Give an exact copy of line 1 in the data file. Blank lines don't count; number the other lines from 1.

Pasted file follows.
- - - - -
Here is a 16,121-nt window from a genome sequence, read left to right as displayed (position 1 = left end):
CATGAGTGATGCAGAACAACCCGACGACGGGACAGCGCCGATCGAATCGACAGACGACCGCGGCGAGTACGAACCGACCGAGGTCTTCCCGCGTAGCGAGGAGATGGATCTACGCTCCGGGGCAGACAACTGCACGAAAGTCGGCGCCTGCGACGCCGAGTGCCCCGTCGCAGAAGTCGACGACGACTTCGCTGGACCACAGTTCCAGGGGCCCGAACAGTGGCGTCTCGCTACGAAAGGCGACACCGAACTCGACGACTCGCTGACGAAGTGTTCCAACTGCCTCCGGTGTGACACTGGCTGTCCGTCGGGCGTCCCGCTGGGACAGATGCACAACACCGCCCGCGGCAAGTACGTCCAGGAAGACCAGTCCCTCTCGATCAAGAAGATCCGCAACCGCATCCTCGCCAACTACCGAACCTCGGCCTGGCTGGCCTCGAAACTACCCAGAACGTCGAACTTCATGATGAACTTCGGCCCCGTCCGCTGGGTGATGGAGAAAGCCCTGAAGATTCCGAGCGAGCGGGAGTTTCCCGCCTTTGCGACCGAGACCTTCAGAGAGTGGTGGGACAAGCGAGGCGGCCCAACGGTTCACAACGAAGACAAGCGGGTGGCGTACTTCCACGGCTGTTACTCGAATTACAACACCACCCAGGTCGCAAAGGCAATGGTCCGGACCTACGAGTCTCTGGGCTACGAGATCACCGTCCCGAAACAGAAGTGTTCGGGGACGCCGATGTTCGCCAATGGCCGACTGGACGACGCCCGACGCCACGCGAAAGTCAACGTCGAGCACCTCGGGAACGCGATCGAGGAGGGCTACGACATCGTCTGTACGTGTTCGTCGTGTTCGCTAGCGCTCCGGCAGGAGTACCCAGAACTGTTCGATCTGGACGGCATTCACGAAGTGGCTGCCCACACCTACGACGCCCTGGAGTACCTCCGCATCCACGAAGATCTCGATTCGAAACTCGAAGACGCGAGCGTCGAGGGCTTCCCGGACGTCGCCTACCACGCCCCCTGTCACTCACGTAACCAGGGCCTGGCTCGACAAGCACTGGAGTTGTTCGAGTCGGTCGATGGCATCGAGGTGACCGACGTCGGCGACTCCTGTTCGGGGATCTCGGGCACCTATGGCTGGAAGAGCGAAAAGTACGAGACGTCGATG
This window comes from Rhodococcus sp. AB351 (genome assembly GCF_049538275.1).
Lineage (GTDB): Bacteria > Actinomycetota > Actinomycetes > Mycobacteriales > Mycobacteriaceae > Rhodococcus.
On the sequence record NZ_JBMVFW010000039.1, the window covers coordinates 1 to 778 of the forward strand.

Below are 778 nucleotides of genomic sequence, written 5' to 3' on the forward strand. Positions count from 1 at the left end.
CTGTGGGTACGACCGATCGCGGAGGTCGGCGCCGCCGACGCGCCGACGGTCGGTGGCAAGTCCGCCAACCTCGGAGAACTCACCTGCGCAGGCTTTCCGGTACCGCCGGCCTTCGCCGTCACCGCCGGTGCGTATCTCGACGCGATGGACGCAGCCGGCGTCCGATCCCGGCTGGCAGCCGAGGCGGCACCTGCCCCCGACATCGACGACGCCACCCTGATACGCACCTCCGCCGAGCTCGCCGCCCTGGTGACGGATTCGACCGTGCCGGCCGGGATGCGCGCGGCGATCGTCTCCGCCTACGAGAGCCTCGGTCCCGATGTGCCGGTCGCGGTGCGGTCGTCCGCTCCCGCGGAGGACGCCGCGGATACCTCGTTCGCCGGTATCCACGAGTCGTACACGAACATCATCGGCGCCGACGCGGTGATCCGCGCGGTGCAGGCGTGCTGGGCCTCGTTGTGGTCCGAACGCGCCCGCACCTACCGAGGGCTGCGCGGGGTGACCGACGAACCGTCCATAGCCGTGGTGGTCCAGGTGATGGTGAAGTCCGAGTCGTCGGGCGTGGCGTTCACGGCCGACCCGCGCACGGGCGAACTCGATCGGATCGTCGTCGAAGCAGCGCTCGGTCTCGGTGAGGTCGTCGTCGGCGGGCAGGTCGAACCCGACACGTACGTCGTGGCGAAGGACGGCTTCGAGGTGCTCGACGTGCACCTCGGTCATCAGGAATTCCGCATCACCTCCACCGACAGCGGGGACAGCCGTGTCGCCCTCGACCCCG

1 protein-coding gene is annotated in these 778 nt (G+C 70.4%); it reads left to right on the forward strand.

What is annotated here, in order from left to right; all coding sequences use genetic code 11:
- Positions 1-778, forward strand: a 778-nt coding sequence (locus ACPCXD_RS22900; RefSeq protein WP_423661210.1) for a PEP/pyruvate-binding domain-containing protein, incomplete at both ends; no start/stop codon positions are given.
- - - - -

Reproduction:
Here is a 16,121-nt window from a genome sequence, read left to right as displayed (position 1 = left end):